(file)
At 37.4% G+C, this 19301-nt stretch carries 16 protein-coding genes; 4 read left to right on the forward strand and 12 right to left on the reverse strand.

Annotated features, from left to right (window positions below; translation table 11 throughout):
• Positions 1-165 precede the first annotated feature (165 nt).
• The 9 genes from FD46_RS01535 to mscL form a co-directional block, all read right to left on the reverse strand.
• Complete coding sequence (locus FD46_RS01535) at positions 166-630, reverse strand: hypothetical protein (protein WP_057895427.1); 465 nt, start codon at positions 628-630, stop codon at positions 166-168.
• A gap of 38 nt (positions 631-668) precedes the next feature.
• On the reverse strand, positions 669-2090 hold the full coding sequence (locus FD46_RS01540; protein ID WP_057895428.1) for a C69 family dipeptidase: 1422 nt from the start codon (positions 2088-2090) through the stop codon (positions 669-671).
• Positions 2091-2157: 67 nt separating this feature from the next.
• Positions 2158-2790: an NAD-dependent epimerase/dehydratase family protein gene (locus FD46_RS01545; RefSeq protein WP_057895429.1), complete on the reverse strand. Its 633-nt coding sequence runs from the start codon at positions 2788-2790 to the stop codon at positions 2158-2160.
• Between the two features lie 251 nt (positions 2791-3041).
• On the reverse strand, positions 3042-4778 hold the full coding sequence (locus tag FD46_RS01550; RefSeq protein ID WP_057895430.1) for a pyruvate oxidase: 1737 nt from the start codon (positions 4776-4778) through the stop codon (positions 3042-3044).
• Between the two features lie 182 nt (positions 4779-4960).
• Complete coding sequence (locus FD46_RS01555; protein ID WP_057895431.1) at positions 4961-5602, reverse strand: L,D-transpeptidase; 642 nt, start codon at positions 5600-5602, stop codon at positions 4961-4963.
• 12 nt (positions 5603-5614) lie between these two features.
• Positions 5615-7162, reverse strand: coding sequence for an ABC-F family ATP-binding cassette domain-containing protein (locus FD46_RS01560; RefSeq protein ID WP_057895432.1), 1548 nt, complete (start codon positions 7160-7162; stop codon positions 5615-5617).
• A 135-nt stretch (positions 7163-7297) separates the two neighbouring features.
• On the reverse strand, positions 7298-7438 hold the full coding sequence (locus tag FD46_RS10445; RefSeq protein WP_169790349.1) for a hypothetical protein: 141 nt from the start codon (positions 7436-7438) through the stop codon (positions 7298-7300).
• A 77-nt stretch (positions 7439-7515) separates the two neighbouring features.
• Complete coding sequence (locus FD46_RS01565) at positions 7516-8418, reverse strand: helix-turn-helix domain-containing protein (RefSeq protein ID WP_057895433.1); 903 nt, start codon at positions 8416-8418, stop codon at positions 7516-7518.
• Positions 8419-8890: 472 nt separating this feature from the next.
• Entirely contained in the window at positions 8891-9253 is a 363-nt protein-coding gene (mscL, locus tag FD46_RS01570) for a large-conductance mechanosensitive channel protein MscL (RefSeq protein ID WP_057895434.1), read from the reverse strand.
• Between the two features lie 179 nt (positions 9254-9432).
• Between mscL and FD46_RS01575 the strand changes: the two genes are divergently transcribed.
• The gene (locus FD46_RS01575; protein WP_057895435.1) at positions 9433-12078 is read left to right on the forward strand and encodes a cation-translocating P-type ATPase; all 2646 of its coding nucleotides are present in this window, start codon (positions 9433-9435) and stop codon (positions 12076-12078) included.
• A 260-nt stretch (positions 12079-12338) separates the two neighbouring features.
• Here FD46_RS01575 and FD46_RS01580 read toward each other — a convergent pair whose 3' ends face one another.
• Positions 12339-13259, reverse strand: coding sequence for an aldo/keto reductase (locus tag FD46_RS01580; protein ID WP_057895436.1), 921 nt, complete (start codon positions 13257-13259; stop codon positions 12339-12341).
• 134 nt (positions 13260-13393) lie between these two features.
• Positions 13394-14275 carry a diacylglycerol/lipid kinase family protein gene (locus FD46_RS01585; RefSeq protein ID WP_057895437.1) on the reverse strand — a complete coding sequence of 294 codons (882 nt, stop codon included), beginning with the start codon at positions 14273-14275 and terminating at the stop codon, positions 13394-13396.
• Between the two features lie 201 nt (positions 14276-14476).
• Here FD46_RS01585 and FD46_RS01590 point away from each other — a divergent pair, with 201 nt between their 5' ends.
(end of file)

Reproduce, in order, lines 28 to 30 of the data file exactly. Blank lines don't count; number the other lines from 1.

• 134 nt (positions 13260-13393) lie between these two features.
• Positions 13394-14275 carry a diacylglycerol/lipid kinase family protein gene (locus FD46_RS01585; RefSeq protein ID WP_057895437.1) on the reverse strand — a complete coding sequence of 294 codons (882 nt, stop codon included), beginning with the start codon at positions 14273-14275 and terminating at the stop codon, positions 13394-13396.
• Between the two features lie 201 nt (positions 14276-14476).